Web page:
The impact of perioperative factors on morbidity and mortality after laparoscopic surgery.

Takanori Morikawa, MD, Takeshi Naitoh, MD, FACS, Masayuki Kakyo, MD, Naoki Tanaka, MD, Shinobu Ohnuma, MD, Hiroyuki Sasaki, MD, Katsuyoshi Kudo, MD, Takaho Okada, MD, Hiroki Hayashi, MD, Hiroshi Yoshida, MD, Fuyuhiko Motoi, MD, Koh Miura, MD, Yu Katayose, MD, Chikashi Shibata, MD, Shinichi Egawa, MD, FACS, Michiaki Unno, MD

Department of Surgery, Tohoku University Hospital

[Background] It is well known that older patients are more likely to have chronic disease. The population of elderly people is growing rapidly in Japan recently, and this results in increasing number of patients with comorbidity who undergo surgery. Although laparoscopic approach is minimally invasive, it is unclear whether laparoscopic procedure is safe for elder patients with severe comorbidity.

[Patients and Methods] To analyze the impact of comorbidity on the perioperative complication rate after laparoscopic surgery, patient records of 359 patients who underwent laparoscopic surgery at the Department of Surgery in Tohoku University Hospital between April 2010 and August 2012 were reviewed retrospectively.

[Results] There were 202 men and 157 women, and their median age was 63 y.o. (15-92 y.o.). To these patients, 381 procedures, including 101 cholecystectomies, 99 colorectal surgeries, 87 gastrectomies, 29 hepatobiliary pancreatic surgeries, and 65 miscellaneous procedures, were performed. Overall morbidity, severe morbidity (Clavien-Dindo classification IIIa or higher), and mortality rate were 26.9%, 9.7%, and 0.2%, respectively. According to the American Society of Anesthesiologists (ASA) score, these patients were divided into two groups (low-risk group: ASA score I and II, 292 patients; high-risk group: ASA score III and IV, 67 patients). Age, gender, and intraoperative blood loss were comparable between low-risk and high-risk group, but body mass index (22.8±3.3 vs. 27.7±9.8) and operative time (179±73 vs. 214±117 min.) were significantly higher in high-risk group. There were no significant difference between two groups in terms of overall morbidity (25.3% in low-risk group; 34.3% in high-risk) and severe morbidity rate (9.9% in low-risk group; 8.9% in high-risk). Other preoperative factors, such as age, gender, body mass index, and emergency operation, had no significant effect on overall and severe morbidity rate. On the other hand, postoperative complications were significantly more frequent in the patients with long operative time (greater than 3hr) and patients with large amount of intraoperative blood loss (greater than 100g), although no significant difference was observed in severe morbidity rate of these patients. The multivariate logistic regression analysis identified large amount of blood loss (odds ratio 2.09[95% CI 1.18 to 3.68]) and long operative time (odds ratio 1.91[95% CI 1.10 to 3.35]) as independent risk factors in postoperative complication.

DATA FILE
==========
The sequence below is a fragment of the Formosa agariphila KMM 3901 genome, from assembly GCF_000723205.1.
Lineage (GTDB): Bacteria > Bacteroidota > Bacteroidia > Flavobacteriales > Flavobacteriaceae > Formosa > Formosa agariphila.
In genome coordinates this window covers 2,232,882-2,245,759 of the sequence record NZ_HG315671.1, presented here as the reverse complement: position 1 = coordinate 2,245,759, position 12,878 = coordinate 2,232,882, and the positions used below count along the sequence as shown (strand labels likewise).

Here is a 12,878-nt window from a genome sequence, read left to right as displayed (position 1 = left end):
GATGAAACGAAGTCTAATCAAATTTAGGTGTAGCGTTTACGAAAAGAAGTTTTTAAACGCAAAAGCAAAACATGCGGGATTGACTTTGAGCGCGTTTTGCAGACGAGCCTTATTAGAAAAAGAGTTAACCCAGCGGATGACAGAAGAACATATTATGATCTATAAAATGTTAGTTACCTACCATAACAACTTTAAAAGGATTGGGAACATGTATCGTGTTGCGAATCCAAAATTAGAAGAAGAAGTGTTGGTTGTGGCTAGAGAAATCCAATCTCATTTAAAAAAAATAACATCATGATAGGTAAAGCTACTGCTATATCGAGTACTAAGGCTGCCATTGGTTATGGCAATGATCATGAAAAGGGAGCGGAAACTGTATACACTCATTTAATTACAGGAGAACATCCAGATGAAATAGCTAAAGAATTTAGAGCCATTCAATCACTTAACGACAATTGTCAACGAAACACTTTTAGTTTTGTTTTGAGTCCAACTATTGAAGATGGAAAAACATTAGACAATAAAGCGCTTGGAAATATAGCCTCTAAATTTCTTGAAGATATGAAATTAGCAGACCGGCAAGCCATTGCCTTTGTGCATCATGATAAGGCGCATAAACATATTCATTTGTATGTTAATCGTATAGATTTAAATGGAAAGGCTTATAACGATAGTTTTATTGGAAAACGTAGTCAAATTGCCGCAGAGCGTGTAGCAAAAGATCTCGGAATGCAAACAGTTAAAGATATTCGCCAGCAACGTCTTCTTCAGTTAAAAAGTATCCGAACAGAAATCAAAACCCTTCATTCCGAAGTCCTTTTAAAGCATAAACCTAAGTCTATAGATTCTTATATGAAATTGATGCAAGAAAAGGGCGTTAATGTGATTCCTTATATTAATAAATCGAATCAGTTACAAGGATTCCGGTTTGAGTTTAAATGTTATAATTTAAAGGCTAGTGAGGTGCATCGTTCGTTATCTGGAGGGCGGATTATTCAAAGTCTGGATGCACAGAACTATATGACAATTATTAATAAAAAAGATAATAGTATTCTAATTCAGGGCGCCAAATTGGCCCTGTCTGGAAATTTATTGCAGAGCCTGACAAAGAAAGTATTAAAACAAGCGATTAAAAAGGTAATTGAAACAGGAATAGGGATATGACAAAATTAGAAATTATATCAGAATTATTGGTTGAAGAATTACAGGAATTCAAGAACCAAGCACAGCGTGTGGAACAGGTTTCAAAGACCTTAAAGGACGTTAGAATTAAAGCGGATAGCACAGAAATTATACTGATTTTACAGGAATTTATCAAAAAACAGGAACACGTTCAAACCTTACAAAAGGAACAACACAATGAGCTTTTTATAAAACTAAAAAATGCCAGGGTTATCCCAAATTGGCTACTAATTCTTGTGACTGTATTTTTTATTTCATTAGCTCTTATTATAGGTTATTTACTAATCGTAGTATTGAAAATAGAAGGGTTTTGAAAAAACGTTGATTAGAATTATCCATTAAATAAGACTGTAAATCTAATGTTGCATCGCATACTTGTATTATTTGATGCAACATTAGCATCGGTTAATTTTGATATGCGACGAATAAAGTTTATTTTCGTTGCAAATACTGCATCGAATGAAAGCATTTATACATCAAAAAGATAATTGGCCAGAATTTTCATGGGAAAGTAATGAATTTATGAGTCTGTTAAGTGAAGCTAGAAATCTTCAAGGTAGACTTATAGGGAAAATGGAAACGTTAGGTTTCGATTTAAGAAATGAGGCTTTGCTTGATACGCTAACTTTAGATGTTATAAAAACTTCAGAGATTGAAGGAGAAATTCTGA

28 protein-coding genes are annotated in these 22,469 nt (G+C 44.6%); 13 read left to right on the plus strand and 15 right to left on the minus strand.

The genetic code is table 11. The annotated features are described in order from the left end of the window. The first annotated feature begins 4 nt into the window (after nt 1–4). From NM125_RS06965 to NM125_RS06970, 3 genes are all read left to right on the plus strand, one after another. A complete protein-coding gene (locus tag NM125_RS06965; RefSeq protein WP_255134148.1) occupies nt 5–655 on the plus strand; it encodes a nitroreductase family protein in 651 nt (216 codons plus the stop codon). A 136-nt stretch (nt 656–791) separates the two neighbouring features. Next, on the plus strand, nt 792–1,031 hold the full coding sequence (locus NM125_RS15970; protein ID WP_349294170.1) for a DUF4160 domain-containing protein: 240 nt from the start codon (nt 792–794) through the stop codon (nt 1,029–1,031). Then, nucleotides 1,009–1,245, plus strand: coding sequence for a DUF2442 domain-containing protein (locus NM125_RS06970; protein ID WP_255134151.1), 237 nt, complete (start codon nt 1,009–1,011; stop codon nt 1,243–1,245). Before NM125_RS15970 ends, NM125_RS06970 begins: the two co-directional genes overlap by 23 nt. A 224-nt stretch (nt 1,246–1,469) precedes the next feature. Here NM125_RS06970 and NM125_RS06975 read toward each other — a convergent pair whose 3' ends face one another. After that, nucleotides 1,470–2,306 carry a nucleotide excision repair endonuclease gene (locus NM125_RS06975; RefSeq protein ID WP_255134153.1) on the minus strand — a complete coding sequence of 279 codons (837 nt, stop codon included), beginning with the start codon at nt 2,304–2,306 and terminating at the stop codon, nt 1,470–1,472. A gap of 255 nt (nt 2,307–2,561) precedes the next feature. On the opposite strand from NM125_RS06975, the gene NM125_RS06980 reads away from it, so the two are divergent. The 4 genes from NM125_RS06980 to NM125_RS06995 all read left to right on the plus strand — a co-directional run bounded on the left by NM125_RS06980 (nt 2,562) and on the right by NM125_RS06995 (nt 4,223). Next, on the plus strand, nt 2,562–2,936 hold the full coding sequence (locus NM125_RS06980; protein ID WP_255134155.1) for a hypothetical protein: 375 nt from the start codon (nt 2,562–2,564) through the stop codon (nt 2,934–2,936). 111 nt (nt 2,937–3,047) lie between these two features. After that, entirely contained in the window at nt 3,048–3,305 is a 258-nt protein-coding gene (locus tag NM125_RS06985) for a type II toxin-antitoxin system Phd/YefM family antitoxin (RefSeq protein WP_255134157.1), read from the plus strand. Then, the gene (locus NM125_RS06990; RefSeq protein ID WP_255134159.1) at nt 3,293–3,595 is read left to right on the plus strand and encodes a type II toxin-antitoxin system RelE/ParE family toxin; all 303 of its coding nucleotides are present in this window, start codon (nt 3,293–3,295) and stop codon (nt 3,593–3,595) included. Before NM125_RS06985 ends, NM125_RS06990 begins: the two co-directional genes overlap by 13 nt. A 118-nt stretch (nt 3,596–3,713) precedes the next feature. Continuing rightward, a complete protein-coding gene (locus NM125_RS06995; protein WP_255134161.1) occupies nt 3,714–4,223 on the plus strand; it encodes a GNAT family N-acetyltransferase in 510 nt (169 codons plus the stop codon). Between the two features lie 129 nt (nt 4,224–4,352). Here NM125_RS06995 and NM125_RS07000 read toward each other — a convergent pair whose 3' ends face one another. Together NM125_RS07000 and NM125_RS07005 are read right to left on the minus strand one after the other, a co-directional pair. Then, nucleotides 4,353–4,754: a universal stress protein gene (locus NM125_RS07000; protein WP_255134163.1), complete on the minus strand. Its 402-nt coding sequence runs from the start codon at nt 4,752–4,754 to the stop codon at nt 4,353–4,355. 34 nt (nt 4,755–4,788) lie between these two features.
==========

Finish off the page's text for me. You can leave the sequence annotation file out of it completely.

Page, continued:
[Conclusions] Preoperative risk factors, such as higher ASA score, older age, and emergency operation had no impact on perioperative morbidity and mortality rate after laparoscopic surgery. Although, it is likely that elder patients have higher prevalence of perioperative complications, laparoscopic surgery would be performed safely to elder patients.

Session: Poster Presentation

Program Number: P609

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